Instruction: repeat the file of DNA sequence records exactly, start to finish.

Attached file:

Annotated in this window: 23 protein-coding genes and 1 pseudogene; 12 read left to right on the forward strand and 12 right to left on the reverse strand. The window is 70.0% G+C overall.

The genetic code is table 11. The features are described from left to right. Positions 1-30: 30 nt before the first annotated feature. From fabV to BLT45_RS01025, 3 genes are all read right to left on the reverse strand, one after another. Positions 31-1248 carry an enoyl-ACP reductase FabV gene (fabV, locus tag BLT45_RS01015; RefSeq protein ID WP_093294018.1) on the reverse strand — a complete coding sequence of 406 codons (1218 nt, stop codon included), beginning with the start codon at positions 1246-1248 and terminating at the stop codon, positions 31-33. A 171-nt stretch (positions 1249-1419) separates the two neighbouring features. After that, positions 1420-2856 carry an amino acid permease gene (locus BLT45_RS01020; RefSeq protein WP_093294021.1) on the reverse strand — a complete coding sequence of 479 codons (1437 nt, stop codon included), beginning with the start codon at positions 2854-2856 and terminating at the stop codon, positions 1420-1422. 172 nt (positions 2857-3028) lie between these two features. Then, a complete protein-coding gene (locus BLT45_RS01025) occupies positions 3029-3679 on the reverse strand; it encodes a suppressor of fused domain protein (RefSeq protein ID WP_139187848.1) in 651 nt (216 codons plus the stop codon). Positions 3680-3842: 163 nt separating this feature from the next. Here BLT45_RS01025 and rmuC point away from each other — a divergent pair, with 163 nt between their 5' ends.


Annotated in this window: 23 protein-coding genes and 1 pseudogene; 12 read left to right on the forward strand and 12 right to left on the reverse strand. The window is 70.0% G+C overall.

The genetic code is table 11. The features are described from left to right. Positions 1-30: 30 nt before the first annotated feature. From fabV to BLT45_RS01025, 3 genes are all read right to left on the reverse strand, one after another. Positions 31-1248 carry an enoyl-ACP reductase FabV gene (fabV, locus tag BLT45_RS01015; RefSeq protein ID WP_093294018.1) on the reverse strand — a complete coding sequence of 406 codons (1218 nt, stop codon included), beginning with the start codon at positions 1246-1248 and terminating at the stop codon, positions 31-33. A 171-nt stretch (positions 1249-1419) separates the two neighbouring features. After that, positions 1420-2856 carry an amino acid permease gene (locus BLT45_RS01020; RefSeq protein WP_093294021.1) on the reverse strand — a complete coding sequence of 479 codons (1437 nt, stop codon included), beginning with the start codon at positions 2854-2856 and terminating at the stop codon, positions 1420-1422. 172 nt (positions 2857-3028) lie between these two features. Then, a complete protein-coding gene (locus BLT45_RS01025) occupies positions 3029-3679 on the reverse strand; it encodes a suppressor of fused domain protein (RefSeq protein ID WP_139187848.1) in 651 nt (216 codons plus the stop codon). Positions 3680-3842: 163 nt separating this feature from the next. Here BLT45_RS01025 and rmuC point away from each other — a divergent pair, with 163 nt between their 5' ends.